Antony Grey

Antony Grey
Antony Grey

Many readers will know the name of Antony Grey (pictured above), one of Britain’s first-ever gay-rights campaigners. I’m sad to say he’s died. He was 82, and hadn’t been in good health for some time. He had leukaemia and died at King Edward VII Hospital in London last Friday.

Anthony Edgar Gartside Wright (his birth name) was instrumental in getting the government of the day to push through the 1967 Sexual Offences Act, which led to the first major breakthrough in gay equality. Gays were not, of course, equal, but the Act did decriminalise sexual activity between two consenting adults (over 21) in private. It was a step along the way.

Grey began campaigning for sexual equality in 1968, as you can read in this Pink News article.

It was then that he joined the Homosexual Law Reform Society, later joining and becoming secretary of the Albany Trust, a charity set up to help gay men who had developed psychological problems after being persecuted.

Grey also wrote several books, including Quest for Justice: Towards Homosexual Emancipation, Speaking of Sex and Speaking Out: Sex, Law, Politics and Society.

Grey had lived with his partner, Eric Thompson, for 50 years, even during the years when it was considered dangerous for a male couple to share a house.

Grey’s death was the “end of an era”, says Thompson, who recalls in the Pink News article how things had changed from the early 1960s. “One night, when we were living in Hampstead, there was an almighty crash, as though the chimney had fallen down. A coach had crashed into several houses.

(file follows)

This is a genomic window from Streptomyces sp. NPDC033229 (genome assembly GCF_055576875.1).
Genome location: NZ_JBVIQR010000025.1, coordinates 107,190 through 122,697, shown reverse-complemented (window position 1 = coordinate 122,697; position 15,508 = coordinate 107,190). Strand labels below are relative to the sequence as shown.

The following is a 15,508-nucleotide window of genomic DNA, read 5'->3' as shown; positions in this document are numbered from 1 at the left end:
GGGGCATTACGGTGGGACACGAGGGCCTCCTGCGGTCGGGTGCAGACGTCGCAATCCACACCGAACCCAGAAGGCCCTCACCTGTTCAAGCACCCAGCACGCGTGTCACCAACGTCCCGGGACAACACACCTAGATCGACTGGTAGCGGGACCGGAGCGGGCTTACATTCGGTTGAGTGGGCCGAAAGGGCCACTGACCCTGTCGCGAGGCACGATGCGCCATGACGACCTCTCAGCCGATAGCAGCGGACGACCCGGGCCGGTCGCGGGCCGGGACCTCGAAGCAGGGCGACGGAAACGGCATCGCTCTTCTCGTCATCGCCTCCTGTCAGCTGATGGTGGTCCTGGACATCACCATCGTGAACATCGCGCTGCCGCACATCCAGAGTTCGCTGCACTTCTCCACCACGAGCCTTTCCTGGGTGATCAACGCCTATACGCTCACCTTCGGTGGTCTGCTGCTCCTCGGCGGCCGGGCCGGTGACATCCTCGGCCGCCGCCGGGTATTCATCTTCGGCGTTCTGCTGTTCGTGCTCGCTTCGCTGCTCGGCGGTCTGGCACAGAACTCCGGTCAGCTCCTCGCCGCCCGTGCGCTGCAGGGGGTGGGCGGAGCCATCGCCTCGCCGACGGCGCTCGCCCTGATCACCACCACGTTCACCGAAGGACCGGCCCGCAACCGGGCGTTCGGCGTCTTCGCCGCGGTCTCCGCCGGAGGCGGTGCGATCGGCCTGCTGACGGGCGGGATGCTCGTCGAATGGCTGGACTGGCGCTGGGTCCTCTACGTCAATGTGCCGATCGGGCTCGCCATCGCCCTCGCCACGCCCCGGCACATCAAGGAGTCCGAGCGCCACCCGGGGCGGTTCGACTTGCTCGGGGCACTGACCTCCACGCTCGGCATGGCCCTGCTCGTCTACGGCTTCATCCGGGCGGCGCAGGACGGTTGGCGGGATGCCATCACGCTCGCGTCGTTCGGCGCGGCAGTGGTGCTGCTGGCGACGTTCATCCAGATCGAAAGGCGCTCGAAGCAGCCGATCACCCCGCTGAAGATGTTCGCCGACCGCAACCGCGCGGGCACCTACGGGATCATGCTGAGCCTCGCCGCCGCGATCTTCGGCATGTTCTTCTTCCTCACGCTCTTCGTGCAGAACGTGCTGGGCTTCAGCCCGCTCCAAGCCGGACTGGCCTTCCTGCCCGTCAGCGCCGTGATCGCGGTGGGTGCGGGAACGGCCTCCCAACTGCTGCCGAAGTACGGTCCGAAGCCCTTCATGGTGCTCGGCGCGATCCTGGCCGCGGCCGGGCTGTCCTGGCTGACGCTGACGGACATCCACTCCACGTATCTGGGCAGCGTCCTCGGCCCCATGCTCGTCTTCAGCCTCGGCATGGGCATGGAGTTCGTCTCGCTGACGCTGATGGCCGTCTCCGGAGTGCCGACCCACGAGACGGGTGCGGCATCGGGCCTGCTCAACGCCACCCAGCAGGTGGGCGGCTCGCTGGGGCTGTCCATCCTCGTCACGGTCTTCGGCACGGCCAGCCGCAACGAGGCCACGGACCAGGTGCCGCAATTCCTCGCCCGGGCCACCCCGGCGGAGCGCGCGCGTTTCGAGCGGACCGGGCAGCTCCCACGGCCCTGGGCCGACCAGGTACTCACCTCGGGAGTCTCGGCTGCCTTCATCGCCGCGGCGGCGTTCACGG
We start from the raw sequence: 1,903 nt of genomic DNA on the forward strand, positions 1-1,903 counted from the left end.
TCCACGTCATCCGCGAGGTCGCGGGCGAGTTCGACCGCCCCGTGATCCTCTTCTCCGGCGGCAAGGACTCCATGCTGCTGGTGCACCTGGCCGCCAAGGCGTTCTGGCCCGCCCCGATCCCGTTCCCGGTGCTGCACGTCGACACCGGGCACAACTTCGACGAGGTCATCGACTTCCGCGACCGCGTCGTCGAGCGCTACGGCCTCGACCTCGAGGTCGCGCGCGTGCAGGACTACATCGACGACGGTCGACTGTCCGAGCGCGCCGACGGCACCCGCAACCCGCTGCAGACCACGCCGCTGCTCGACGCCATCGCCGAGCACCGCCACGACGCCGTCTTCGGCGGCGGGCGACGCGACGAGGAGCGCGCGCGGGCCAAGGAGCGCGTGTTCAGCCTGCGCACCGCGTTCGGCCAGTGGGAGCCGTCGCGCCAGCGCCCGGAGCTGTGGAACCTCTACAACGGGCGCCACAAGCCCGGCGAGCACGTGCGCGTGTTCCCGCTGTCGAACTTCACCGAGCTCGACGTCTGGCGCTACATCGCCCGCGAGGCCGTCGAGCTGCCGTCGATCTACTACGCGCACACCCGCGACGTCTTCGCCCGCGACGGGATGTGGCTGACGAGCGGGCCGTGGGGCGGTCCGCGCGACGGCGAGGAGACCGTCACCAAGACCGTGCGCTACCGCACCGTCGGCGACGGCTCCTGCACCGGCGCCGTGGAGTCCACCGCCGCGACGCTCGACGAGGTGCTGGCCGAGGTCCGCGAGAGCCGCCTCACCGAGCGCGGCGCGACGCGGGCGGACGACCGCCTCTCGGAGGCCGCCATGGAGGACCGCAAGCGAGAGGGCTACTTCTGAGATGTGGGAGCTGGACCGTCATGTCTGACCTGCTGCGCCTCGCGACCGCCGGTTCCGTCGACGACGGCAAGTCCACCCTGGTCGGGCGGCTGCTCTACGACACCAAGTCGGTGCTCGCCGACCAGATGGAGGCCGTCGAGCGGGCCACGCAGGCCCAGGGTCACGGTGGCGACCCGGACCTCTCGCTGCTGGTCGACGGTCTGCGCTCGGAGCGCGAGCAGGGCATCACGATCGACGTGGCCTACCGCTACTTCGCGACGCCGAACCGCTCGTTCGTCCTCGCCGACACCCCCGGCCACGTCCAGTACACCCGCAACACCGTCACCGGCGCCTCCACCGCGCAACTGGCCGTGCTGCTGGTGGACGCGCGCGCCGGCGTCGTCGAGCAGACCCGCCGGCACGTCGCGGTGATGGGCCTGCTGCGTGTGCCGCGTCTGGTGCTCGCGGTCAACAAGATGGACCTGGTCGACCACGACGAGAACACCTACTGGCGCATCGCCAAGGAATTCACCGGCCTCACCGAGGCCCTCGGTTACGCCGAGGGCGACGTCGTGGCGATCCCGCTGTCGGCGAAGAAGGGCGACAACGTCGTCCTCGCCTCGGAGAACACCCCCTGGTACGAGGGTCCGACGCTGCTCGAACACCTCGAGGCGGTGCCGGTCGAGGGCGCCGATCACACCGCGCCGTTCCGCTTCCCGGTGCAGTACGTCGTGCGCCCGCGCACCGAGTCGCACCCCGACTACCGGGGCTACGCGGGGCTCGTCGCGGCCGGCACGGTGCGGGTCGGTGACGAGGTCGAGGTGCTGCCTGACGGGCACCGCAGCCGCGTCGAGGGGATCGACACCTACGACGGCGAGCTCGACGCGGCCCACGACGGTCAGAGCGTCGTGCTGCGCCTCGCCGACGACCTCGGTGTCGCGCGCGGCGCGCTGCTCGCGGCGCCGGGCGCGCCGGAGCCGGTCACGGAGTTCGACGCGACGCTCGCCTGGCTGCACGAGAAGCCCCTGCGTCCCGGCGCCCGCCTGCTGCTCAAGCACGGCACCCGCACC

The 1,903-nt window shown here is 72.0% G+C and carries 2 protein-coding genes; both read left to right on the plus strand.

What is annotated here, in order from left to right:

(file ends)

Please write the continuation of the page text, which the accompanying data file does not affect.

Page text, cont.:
“But the first thing we did was not to call the police – it was to make up a spare bed, because you knew that when the police came round they would have been far more interested in our sleeping arrangements than the crash.”

“I don’t think the younger generation realises how things were in those days.”

George Broadhead, secretary of the Pink Triangle Trust (PTT), has told us that he, too, mourns the death of Antony Grey, a former PTT sponsor, whom he got to know well when the former was secretary of the Gay Humanist Group (GHG) now called the Gay and Lesbian Humanist Association (GALHA).

“Antony joined GHG in October 1979 shortly after it was founded and remained a staunch supporter until the controversy over an article published in the Autumn 2005 issue of Gay & Lesbian Humanist magazine to which he was a contributor. This article was perceived by some as racist, but Antony disagreed and sadly resigned his GALHA membership. He was always a staunch defender of freedom of expression and against what he considered political correctness.”

Indeed, Grey wrote a fascinating article, “Fight for free speech”, on the subject of freedom of expression for G&LH when it was relaunched as an online publication in late 2008. Here is the standfirst, to give you a taste, and you can click on the link above to get to the article itself:

We live in sombre times. On the pretext of protecting us from terrorism, an obviously frightened and increasingly authoritarian UK government is steadily stripping away traditional safeguards of individual liberty and freedom of expression, which at least the older among us had hitherto taken for granted as part of the weft and warp of Britishness.

Antony Grey was one of the true, and largely unsung, heroes of the modern gay rights movement. His contribution, often at great personal risk, to the relative freedom we enjoy today in Britain deserves to be far more widely known. He will be sadly missed by all those who value freedom and equality.

Mike Foxwell
Editor